To me, it’s symbolic of an important cultural shift, one that includes, yes, Obama. How do I make that leap? I keep going back to something my son, Matt, surmised and which I wrote about in January, that 2007 signified the cultural beginning of the new century, much in the way the Sixties, as we indentify it, really began in 1964. We’re over the negativity, fear mongering, hype, and anti-humanistic values of the last century. We want intelligence, substance, inspiration, and HOPE. We no longer want to be told what’s good for us, we know what’s good for us, and given a choice, we’ll choose that which uplifts us. Keep that thought.

Roberto Juarez, Whale (2008), at Charles Cowles Gallery through May 17th.

Friday, May 9, 2008

The minimalist's daughter

Anne Truitt, Valley Forge, 1962

As a child I had to fight for abstraction (“It’s a besign!” I’d insist to the teachers who challenged me). But everything’s relative. The other night my friend, Alexandra Truitt, daughter of the late sculptor, Anne Truitt, told me that, filled as the family home was with work by Frankenthaler, Morris Louis and Noland, she was nine before she realized paintings could also be pictures. Of things.

She described living in Japan (where her father was bureau chief for Newsweek) and excitedly bringing a book of paintings by Keane, which she’d found at school, to her horrified parents at the dining table:

This was her next crush:

Sakamoto Kyu

I guess there’s no such thing as a “normal” childhood.

Monday, May 5, 2008

Leonard and me

Everyone says the print media is suffering from competition with the Internet, and I agree, not for the reasons usually cited but, compared with the Internet where you're in control of content, magazines are depressing—calculated to make readers feel inadequate in ways that only retail therapy can alleviate, thereby selling ads. Vogue makes me feel I’m not young or thin enough, Vanity Fair that I’m not rich or fucked up enough, and New York that I’m not New York-y enough (have you been to all the new tapas bars? well I have, nyah nyah). Then a friend gave me an old copy (Nov. ’07) of Shambhala Sun magazine, and that made me feel even worse because if I, a meditator from way back, haven’t attained the inner peace Shambhala Sun is promulgating, I can’t blame it on circumstance: it’s totally my fault. Obviously I’m not trying hard enough—or I’m trying too hard not to try. Either way…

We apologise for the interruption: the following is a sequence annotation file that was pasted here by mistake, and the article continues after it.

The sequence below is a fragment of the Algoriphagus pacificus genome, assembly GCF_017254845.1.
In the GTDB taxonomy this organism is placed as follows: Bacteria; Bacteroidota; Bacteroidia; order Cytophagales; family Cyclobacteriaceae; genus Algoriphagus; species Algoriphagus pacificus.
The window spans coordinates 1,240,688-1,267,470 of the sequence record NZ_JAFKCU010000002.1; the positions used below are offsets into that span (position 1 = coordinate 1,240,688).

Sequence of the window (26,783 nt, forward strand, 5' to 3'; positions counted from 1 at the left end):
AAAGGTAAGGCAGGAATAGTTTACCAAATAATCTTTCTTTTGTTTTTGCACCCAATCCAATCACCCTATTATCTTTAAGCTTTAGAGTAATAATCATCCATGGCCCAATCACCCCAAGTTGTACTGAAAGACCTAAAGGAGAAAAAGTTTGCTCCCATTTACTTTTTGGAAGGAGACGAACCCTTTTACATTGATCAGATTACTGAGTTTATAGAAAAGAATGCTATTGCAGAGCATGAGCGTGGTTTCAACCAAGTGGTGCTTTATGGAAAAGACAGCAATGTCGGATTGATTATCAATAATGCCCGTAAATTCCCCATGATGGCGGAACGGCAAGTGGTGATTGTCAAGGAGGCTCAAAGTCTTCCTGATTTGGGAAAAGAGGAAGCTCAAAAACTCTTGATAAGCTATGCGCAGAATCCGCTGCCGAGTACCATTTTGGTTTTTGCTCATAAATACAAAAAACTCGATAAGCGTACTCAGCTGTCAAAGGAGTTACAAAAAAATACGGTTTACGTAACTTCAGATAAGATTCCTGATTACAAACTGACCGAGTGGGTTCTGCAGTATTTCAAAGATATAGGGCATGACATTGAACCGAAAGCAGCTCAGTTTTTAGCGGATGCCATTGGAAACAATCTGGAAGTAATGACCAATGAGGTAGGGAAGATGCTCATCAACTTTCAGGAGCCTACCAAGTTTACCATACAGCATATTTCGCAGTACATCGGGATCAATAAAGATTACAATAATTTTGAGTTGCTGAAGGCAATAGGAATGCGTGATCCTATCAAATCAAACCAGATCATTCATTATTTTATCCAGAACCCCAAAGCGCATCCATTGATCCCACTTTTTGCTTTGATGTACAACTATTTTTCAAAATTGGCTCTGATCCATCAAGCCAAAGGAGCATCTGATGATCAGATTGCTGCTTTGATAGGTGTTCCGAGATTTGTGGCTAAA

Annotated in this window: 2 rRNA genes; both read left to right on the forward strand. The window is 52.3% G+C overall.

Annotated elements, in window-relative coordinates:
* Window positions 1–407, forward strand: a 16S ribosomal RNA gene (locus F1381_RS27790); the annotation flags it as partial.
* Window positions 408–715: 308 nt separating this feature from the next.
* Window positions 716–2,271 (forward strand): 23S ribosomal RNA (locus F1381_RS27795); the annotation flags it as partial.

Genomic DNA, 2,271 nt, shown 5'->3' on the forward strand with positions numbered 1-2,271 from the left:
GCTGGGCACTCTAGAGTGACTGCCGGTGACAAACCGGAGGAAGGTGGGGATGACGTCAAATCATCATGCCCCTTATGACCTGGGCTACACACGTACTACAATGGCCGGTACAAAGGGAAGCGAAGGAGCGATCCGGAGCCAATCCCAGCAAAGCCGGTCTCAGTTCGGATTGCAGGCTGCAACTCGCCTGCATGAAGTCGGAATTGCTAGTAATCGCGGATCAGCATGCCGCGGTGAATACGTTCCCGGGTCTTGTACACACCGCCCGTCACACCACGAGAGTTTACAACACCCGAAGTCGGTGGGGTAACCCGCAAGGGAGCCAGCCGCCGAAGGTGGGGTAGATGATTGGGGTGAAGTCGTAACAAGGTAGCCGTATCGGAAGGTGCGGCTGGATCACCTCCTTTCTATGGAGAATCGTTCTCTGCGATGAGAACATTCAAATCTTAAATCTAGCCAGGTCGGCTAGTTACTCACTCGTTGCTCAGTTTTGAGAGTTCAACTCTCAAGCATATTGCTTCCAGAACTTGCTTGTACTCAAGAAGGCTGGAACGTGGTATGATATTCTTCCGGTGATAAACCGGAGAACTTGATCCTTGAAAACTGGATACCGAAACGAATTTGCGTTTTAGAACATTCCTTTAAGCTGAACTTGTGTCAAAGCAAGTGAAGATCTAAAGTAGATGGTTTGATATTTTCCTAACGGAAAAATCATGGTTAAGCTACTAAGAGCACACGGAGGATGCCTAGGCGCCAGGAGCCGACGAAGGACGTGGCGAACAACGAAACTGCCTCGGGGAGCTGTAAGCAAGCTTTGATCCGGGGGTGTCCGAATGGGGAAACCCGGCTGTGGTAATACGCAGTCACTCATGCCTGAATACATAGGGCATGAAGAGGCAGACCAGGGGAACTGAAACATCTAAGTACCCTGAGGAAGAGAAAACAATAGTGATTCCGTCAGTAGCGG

BUT (surprise, surprise!) Shambhala Sun has ads for things that can make it all better, which made me realize that anything can be commodified, even doing nothing.

So I could buy incense, spend $99 to $149 on a meditation timer, take any number of expensive workshops or maybe what I need is a buckwheat-filled meditation cushion with a memory foam insert (I did not make this up)—price undisclosed. Then there’s a series of articles about people who are just too good to be true: so calm, realized and serene that they’re totally boring and by comparison, despite meditation, my life seems complex, convoluted, and so full of drama that it could be the next installment of "Gossip Girl"—and it’s all my fault. One of the articles was a profile of Leonard Cohen, a 40-year student of Buddhist meditation. He used to be screwed up but now, older and wiser, “nothing unsettles him” and he’s worried that his songs are now “too cheerful.” I wonder if he has memory foam.

I once had an affair with a poet who had only one CD; it was by Leonard Cohen and had "Suzanne" on it. I mean I like Leonard Cohen and everything but…it was a short affair.

Thursday, May 1, 2008

Olafur Eliasson: Spatial Vibration

These are drawings made through the use of a "string-based instrument that gives visual manifestation to sound waves and harmonics" developed by Olafur Eliasson and members of his studio. Visitors are invited to make their own drawings at the Tanya Bonakdar Gallery (521 W. 21st, NYC 10011), between 4 & 5 p.m. Tuesday-Saturday through June 7th. More about it here.

I wonder what Prince's version of "Creep" would look like?